Street shrine or niche outside I.12.5 Pompeii. September 2005.
This is on Via dell’ Abbondanza, at the corner with Vicolo dei Fuggiaschi.
According to Della Corte, on the red pilaster which ended the insula on the east side, two electoral programmes were found.
The first – GAVIVM II VIR.
The second was immediately below the first - AMPLIATUM L F AED
The text was placed towards the right, because the pilaster was interrupted in the middle by a rectangular niche.
In the niche was fixed a coarse, rough stone resembling the outline of a human head, not the usual marble bust, as often seen here and there in the street.
See Notizie di Scavi, 1914, (p.204)
According to Epigraphik-Datenbank Clauss/Slaby (See www.manfredclauss.de), these are numbered CIL IV 7442 and CIL IV 7443.
I.12.5 Pompeii. December 2007. Entrance doorway.
According to Della Corte, on 3rd April 1914, nearly at the height of the architrave, a cylindrical door bell (0.14 high) was found.
Near to this a bronze coin from the time of Tiberius was also found.
See Notizie di Scavi, 1914, (p.180)
I.12.5 Pompeii. December 2007. Counter.
I.12.5 Pompeii. December 2007.
Counter with remains of shelves for displaying drinking vessels.
I.12.5 Pompeii. December 2007. East wall.
I.12.5 Pompeii. December 2007. Counter and east wall.
I.12.5 Pompeii. December 2007. Looking south across atrium to corridor leading to garden.
According to Wallace-Hadrill, this property comprised a shop area with counter.
At the rear was a non-impluviate atrium, and three other rooms.
In the backyard were well constructed masonry stairs to the upper floor, and a large lined basin surrounded by low wall.
When he conducted his survey, there were faded style III and IV style decoration in three rooms.
See Wallace-Hadrill, A, (1994): House and Society in Pompeii and Herculaneum, UK, Princeton Univ. Press, (p.196)
I.12.5 Pompeii. September 2004. Looking south across atrium to corridor leading to garden.
I.12.5 Pompeii. December 2007. Looking south through corridor to rear rooms and garden.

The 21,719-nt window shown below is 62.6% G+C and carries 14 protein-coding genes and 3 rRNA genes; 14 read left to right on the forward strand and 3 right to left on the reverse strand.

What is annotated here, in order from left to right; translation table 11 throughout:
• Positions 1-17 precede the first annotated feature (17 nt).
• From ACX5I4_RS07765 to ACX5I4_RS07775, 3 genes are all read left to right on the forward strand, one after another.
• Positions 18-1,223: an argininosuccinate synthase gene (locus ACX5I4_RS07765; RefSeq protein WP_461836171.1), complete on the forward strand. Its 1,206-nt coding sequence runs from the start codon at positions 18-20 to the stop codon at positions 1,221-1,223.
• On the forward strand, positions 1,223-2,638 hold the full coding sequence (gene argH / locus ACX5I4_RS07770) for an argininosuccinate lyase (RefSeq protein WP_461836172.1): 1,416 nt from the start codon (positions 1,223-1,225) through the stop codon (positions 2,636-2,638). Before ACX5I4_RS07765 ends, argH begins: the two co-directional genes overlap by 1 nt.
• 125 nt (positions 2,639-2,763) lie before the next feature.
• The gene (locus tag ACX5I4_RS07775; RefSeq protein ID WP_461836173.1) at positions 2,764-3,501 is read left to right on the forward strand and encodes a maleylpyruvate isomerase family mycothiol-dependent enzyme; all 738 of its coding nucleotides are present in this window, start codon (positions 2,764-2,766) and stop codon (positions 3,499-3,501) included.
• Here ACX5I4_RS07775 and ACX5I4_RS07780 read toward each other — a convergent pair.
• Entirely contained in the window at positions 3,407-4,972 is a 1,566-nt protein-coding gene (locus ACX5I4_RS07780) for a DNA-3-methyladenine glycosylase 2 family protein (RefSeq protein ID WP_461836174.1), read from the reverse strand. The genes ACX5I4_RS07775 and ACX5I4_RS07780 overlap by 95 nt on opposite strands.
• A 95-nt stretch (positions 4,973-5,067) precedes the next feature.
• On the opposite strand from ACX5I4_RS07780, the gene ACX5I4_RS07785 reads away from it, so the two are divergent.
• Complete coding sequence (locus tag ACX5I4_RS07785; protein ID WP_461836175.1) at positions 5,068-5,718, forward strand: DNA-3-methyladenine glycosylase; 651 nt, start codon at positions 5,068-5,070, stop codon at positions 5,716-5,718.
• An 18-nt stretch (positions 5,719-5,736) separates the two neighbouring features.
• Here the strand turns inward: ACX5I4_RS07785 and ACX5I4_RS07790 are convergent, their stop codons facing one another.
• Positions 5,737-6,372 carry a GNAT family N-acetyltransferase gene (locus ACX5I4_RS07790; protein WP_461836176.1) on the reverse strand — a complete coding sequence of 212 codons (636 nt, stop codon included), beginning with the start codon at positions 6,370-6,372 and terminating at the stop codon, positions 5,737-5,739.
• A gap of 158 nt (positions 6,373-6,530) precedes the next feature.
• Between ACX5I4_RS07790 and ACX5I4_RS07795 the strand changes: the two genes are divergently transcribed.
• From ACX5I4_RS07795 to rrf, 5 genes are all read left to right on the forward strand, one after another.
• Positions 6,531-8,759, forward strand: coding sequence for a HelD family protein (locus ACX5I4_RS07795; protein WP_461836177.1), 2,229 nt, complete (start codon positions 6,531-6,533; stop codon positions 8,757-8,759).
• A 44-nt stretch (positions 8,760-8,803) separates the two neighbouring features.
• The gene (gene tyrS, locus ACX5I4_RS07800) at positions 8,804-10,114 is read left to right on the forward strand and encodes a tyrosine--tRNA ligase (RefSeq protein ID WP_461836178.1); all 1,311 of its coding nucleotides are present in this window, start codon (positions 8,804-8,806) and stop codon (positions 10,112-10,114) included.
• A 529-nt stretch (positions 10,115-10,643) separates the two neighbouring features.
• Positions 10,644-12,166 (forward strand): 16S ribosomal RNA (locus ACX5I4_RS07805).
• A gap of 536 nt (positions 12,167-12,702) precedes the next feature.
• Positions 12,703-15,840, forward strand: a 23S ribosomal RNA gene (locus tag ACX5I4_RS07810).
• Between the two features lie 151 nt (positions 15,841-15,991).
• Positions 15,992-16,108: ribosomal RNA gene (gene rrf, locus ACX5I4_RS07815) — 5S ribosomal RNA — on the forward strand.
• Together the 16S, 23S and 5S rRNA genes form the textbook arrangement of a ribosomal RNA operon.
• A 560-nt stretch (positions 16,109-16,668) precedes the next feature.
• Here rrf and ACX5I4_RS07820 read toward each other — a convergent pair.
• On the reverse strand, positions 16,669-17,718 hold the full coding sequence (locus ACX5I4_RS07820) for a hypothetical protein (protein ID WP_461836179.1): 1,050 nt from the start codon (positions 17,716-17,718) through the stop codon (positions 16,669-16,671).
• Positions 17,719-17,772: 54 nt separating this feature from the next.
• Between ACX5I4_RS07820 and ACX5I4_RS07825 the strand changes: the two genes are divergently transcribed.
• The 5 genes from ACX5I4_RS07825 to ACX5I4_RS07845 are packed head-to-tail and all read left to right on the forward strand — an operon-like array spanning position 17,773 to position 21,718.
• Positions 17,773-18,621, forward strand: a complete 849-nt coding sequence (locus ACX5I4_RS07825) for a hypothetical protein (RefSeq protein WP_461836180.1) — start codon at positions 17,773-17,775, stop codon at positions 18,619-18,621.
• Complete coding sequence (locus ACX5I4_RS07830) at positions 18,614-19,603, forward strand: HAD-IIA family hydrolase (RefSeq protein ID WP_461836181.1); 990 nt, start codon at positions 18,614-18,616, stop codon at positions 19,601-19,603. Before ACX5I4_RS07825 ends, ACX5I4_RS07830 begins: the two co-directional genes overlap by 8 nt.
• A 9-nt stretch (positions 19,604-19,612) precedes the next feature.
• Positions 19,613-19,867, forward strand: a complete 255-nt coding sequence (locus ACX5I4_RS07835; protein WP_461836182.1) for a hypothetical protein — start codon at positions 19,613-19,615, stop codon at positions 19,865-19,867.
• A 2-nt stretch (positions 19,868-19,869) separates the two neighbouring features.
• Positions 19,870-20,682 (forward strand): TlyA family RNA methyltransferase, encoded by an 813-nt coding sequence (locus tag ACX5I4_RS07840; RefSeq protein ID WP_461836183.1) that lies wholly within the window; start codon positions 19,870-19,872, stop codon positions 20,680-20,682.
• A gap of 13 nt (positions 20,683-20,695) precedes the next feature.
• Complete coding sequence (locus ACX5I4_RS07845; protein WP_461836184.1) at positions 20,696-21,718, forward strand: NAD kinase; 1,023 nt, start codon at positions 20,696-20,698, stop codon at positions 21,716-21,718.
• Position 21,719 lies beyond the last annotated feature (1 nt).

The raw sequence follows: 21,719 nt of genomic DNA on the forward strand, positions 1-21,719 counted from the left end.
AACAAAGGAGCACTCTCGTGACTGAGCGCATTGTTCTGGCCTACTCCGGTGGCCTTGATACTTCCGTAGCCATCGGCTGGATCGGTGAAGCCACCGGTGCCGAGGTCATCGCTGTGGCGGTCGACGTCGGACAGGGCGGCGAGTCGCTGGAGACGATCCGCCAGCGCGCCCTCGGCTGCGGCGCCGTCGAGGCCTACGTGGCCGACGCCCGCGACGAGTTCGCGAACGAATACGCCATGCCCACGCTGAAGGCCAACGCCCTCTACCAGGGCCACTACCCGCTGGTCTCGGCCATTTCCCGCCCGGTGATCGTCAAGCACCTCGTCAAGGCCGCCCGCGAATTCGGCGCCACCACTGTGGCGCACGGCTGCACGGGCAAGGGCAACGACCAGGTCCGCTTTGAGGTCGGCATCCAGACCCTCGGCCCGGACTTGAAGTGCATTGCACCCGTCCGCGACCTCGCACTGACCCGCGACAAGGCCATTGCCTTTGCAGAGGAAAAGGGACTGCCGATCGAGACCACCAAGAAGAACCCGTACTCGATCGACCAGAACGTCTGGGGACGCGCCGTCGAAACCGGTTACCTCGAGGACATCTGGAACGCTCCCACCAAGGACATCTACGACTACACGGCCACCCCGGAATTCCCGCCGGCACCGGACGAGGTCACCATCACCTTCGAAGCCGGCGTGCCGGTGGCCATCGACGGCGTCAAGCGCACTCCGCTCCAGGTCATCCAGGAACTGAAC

According to Jashemski, this property appeared to have had an open area, which may have been planted.
This would have been to the rear of the living quarters.
See Jashemski, W. F., 1993. The Gardens of Pompeii, Volume II: Appendices. New York: Caratzas. (p.54)
I.12.5 Pompeii. September 2004.
Looking south through rear of caupona across atrium to the triclinium with window onto garden.
I.12.5 Pompeii. December 2007.
Looking south through rear of caupona across atrium to the triclinium with window.
I.12.5 Pompeii. December 2007. Triclinium with window to garden.
I.12.5 Pompeii. December 2007 Looking through the triclinium window at painted plaster in garden.
I.12.5 Pompeii. December 2006. Painted wall plaster between two doorways. I.12.4
High up near the architrave, on the west side (right) of the doorway of I.12.5, a large painted head was found.
This showed the personification of Alessandria, or of Egypt, looking straight ahead.
Her head was covered with the usual tusks of an elephant.
On the left side of the large painted head, where the stucco is now missing, was a painted Mercury,
Mercury (0.56m high) was standing with his caduceus leaning on his left shoulder.
His purse was in his right hand.
Many graffiti were recorded from the walls between I.12.5 and I.12.4.
See Notizie di Scavi, 1914, (p.181-2)
See Varone, A. and Stefani, G., 2009. Titulorum Pictorum Pompeianorum, Rome: L’erma di Bretschneider. (p.154-5)
I.13 Pompeii. September 2004. Vicolo dei Fuggiaschi, looking south. Side wall of I.12.5